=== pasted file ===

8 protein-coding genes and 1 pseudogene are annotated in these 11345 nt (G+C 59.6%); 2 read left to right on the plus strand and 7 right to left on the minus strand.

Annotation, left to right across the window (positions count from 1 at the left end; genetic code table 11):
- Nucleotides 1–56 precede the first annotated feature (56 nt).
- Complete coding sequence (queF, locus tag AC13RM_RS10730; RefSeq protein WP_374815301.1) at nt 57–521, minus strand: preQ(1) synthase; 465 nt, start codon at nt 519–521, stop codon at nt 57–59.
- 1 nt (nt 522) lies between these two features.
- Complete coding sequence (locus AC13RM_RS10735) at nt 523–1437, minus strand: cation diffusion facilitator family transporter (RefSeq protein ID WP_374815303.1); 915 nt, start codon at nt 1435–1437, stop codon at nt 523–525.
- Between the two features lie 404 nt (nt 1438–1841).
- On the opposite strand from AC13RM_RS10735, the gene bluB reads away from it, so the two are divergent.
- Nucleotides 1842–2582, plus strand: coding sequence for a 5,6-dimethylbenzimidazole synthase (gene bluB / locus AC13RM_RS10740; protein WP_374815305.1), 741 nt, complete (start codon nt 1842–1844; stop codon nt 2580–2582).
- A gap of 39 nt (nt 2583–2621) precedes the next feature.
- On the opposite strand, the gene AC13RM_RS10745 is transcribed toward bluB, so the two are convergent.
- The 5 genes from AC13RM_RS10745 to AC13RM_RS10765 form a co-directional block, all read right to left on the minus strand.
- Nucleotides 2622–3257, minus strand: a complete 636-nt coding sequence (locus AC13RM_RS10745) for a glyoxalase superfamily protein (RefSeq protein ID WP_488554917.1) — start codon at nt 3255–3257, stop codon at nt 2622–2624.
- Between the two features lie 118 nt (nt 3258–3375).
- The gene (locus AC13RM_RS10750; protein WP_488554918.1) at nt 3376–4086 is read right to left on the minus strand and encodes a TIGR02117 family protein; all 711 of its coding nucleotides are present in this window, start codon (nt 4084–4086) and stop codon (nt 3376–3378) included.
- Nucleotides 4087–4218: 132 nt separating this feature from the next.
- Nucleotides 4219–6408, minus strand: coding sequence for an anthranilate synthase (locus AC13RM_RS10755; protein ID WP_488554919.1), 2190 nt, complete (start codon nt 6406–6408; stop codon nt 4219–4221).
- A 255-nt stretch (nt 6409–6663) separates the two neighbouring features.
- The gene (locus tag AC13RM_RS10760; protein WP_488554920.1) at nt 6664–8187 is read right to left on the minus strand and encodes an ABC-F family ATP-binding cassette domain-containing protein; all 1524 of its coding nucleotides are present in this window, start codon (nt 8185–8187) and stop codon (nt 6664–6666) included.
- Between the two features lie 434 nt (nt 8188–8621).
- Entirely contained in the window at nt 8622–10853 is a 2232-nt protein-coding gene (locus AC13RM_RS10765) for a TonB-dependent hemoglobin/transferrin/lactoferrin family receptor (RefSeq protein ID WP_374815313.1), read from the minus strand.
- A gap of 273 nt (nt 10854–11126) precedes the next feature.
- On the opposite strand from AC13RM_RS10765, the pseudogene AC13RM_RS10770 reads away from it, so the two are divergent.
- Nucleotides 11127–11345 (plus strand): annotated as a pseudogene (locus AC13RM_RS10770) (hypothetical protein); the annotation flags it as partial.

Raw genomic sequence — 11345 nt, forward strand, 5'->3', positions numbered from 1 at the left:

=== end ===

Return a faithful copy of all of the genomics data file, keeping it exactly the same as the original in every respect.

8 protein-coding genes and 1 pseudogene are annotated in these 11345 nt (G+C 59.6%); 2 read left to right on the plus strand and 7 right to left on the minus strand.

Annotation, left to right across the window (positions count from 1 at the left end; genetic code table 11):
- Nucleotides 1–56 precede the first annotated feature (56 nt).
- Complete coding sequence (queF, locus tag AC13RM_RS10730; RefSeq protein WP_374815301.1) at nt 57–521, minus strand: preQ(1) synthase; 465 nt, start codon at nt 519–521, stop codon at nt 57–59.
- 1 nt (nt 522) lies between these two features.
- Complete coding sequence (locus AC13RM_RS10735) at nt 523–1437, minus strand: cation diffusion facilitator family transporter (RefSeq protein ID WP_374815303.1); 915 nt, start codon at nt 1435–1437, stop codon at nt 523–525.
- Between the two features lie 404 nt (nt 1438–1841).
- On the opposite strand from AC13RM_RS10735, the gene bluB reads away from it, so the two are divergent.
- Nucleotides 1842–2582, plus strand: coding sequence for a 5,6-dimethylbenzimidazole synthase (gene bluB / locus AC13RM_RS10740; protein WP_374815305.1), 741 nt, complete (start codon nt 1842–1844; stop codon nt 2580–2582).
- A gap of 39 nt (nt 2583–2621) precedes the next feature.
- On the opposite strand, the gene AC13RM_RS10745 is transcribed toward bluB, so the two are convergent.
- The 5 genes from AC13RM_RS10745 to AC13RM_RS10765 form a co-directional block, all read right to left on the minus strand.
- Nucleotides 2622–3257, minus strand: a complete 636-nt coding sequence (locus AC13RM_RS10745) for a glyoxalase superfamily protein (RefSeq protein ID WP_488554917.1) — start codon at nt 3255–3257, stop codon at nt 2622–2624.
- Between the two features lie 118 nt (nt 3258–3375).
- The gene (locus AC13RM_RS10750; protein WP_488554918.1) at nt 3376–4086 is read right to left on the minus strand and encodes a TIGR02117 family protein; all 711 of its coding nucleotides are present in this window, start codon (nt 4084–4086) and stop codon (nt 3376–3378) included.
- Nucleotides 4087–4218: 132 nt separating this feature from the next.
- Nucleotides 4219–6408, minus strand: coding sequence for an anthranilate synthase (locus AC13RM_RS10755; protein ID WP_488554919.1), 2190 nt, complete (start codon nt 6406–6408; stop codon nt 4219–4221).
- A 255-nt stretch (nt 6409–6663) separates the two neighbouring features.
- The gene (locus tag AC13RM_RS10760; protein WP_488554920.1) at nt 6664–8187 is read right to left on the minus strand and encodes an ABC-F family ATP-binding cassette domain-containing protein; all 1524 of its coding nucleotides are present in this window, start codon (nt 8185–8187) and stop codon (nt 6664–6666) included.
- Between the two features lie 434 nt (nt 8188–8621).
- Entirely contained in the window at nt 8622–10853 is a 2232-nt protein-coding gene (locus AC13RM_RS10765) for a TonB-dependent hemoglobin/transferrin/lactoferrin family receptor (RefSeq protein ID WP_374815313.1), read from the minus strand.
- A gap of 273 nt (nt 10854–11126) precedes the next feature.
- On the opposite strand from AC13RM_RS10765, the pseudogene AC13RM_RS10770 reads away from it, so the two are divergent.
- Nucleotides 11127–11345 (plus strand): annotated as a pseudogene (locus AC13RM_RS10770) (hypothetical protein); the annotation flags it as partial.

Raw genomic sequence — 11345 nt, forward strand, 5'->3', positions numbered from 1 at the left: